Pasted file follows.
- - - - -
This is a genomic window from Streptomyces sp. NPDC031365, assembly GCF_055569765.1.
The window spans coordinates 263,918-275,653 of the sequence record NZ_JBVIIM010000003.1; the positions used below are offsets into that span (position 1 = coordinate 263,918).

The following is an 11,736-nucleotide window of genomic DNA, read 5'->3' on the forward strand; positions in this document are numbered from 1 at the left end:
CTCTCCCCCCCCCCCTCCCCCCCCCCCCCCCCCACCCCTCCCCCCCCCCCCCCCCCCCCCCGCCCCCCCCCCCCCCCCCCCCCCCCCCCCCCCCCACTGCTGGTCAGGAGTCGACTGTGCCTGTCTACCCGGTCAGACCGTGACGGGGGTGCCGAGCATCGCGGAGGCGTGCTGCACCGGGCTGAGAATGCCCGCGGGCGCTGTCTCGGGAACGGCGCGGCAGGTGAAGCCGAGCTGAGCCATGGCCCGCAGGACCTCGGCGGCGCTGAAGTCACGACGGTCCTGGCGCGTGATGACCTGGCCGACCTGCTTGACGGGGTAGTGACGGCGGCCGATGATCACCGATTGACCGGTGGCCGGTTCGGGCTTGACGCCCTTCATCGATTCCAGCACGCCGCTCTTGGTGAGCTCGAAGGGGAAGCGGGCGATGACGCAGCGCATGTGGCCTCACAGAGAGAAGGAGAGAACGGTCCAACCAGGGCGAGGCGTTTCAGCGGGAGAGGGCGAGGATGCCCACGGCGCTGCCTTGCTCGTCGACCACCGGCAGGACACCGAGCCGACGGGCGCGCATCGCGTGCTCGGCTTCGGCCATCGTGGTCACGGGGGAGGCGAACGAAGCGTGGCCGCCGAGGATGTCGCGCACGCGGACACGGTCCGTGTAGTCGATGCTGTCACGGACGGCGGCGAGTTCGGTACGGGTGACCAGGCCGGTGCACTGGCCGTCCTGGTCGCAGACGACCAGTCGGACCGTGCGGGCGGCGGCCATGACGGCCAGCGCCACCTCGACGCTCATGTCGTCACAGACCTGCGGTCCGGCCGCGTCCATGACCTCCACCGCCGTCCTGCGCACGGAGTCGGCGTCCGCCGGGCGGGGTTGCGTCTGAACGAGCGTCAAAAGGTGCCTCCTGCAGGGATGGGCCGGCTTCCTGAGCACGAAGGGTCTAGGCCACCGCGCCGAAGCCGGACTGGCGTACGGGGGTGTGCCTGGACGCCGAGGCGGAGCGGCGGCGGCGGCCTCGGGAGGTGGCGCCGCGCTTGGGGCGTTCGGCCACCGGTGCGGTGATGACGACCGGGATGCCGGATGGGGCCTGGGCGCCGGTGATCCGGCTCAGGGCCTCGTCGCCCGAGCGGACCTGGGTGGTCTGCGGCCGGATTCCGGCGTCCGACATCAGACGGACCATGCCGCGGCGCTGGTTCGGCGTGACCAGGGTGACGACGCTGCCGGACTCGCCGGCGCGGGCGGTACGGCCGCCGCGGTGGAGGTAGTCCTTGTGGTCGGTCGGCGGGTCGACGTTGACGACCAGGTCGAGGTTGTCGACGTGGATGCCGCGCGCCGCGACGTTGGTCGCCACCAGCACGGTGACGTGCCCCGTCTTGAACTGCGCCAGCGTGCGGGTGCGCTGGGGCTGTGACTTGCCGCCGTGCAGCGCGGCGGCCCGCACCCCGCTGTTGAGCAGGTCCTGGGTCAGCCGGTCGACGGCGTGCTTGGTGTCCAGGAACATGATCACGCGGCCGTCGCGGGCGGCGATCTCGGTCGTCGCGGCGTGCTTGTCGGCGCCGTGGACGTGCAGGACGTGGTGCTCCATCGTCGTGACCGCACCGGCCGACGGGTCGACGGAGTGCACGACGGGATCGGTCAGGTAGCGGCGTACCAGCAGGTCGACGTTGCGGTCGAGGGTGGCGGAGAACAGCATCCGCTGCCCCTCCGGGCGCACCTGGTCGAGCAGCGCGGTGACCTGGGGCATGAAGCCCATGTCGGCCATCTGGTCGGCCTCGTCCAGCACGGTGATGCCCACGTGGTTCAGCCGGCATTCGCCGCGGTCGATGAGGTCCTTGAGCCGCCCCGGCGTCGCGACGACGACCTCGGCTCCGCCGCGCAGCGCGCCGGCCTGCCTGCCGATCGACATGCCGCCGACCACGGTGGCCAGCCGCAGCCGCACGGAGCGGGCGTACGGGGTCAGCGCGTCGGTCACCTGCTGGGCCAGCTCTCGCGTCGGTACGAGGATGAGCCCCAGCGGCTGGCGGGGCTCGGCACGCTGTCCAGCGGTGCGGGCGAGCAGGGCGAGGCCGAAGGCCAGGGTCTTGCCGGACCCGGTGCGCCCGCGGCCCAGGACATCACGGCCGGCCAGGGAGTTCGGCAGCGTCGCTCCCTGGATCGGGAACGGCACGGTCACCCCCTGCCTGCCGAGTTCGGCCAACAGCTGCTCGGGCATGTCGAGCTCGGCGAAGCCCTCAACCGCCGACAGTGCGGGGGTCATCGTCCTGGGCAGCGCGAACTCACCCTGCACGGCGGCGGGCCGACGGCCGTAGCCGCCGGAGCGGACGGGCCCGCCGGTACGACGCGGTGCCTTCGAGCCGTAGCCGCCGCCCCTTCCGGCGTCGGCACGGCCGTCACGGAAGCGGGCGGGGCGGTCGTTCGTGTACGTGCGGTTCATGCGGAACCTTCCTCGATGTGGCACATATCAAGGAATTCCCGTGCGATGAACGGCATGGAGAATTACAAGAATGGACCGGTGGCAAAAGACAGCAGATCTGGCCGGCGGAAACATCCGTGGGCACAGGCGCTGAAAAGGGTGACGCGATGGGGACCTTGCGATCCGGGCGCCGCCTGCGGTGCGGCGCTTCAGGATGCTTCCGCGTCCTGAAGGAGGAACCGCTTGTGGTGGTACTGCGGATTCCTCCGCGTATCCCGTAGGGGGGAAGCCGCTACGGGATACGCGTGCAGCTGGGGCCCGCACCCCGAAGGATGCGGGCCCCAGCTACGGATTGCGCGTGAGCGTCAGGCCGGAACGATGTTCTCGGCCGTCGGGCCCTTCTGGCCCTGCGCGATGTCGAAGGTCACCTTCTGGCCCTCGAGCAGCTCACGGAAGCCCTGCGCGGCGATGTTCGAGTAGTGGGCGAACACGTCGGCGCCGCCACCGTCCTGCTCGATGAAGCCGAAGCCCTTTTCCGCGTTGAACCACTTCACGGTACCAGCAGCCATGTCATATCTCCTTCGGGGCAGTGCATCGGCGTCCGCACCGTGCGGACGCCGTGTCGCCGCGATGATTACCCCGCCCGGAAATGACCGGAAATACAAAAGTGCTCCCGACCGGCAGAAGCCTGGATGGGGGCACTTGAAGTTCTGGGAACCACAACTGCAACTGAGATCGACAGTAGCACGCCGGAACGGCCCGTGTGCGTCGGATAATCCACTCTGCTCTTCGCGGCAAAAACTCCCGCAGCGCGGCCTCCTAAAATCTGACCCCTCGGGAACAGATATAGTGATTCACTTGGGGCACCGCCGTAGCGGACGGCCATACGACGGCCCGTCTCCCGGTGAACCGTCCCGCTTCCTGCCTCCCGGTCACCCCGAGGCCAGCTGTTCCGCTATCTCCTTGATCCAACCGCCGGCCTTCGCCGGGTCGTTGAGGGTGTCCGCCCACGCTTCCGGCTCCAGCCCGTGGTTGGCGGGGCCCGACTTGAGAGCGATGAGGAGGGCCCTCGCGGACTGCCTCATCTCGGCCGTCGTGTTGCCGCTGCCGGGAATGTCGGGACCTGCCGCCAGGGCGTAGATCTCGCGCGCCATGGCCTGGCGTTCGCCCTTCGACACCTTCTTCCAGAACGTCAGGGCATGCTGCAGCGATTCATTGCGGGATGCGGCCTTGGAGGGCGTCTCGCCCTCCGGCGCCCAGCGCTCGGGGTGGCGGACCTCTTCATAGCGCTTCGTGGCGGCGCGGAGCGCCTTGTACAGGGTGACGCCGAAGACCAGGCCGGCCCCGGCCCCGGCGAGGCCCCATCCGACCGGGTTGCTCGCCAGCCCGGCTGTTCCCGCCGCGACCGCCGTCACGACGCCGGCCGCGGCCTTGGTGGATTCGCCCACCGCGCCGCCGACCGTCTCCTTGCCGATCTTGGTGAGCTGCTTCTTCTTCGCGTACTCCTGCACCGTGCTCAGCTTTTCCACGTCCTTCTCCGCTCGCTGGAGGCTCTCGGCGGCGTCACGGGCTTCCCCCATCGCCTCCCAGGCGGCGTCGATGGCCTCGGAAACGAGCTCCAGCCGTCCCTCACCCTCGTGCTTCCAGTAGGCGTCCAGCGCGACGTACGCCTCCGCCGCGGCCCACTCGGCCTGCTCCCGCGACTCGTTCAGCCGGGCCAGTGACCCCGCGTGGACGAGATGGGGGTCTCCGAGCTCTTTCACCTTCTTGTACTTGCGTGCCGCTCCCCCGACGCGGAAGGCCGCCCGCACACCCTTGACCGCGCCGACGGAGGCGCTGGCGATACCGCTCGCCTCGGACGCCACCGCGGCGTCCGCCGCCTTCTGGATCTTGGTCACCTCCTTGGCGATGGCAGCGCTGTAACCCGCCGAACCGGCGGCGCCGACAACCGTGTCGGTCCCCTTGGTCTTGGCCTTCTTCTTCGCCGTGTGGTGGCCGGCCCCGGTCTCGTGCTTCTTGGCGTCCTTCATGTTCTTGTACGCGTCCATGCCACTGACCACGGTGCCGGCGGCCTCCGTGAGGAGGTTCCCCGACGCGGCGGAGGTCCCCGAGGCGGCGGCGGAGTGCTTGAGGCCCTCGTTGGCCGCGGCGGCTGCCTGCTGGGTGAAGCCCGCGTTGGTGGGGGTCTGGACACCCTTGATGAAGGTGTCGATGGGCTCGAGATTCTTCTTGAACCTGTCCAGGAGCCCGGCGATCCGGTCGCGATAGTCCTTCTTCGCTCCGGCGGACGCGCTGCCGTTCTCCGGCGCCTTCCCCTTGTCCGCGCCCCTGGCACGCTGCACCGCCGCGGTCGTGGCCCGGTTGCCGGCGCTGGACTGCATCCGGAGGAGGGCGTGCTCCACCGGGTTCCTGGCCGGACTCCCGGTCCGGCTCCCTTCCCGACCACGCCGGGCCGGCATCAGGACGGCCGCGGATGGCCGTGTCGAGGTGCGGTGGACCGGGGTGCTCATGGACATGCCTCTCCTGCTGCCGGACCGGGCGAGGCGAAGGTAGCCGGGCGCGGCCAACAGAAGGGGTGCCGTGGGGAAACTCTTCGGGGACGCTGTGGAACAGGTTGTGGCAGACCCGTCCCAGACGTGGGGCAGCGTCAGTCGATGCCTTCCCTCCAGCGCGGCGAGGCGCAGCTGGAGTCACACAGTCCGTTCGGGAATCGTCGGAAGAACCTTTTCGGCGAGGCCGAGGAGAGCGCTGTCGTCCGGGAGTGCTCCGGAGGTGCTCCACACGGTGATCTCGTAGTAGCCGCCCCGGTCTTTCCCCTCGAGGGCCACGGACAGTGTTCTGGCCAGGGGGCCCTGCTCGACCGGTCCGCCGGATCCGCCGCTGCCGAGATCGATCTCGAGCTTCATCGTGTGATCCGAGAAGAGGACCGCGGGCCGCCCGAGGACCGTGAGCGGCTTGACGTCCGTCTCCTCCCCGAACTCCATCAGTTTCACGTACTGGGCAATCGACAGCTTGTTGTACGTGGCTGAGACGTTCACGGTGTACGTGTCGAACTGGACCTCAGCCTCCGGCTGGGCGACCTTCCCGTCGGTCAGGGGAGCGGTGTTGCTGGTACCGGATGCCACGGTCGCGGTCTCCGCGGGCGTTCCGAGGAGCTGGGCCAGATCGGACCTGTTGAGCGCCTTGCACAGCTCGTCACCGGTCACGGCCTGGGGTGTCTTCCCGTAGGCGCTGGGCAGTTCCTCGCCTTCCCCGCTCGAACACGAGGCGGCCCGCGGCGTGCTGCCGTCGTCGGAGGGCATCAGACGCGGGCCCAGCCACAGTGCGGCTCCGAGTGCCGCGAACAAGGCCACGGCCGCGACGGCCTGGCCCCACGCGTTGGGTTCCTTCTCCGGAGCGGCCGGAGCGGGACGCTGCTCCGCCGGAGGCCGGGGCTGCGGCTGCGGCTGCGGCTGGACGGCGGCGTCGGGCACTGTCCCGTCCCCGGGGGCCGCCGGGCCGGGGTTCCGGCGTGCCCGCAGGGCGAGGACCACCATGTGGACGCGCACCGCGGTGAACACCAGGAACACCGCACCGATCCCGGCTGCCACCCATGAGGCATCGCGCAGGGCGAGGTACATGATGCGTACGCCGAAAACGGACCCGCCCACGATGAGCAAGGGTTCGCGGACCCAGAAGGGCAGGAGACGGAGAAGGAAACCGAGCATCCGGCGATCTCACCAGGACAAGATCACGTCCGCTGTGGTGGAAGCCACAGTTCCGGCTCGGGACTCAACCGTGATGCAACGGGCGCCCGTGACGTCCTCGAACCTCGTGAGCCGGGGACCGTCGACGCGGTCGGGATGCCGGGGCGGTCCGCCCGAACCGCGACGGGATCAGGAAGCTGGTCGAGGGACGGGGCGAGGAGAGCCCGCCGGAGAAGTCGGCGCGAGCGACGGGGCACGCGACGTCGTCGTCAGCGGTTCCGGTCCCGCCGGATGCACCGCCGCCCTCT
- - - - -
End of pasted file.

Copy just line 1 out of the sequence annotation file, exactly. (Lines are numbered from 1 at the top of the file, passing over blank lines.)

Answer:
This is a genomic window from Streptomyces sp. NPDC031365, assembly GCF_055569765.1.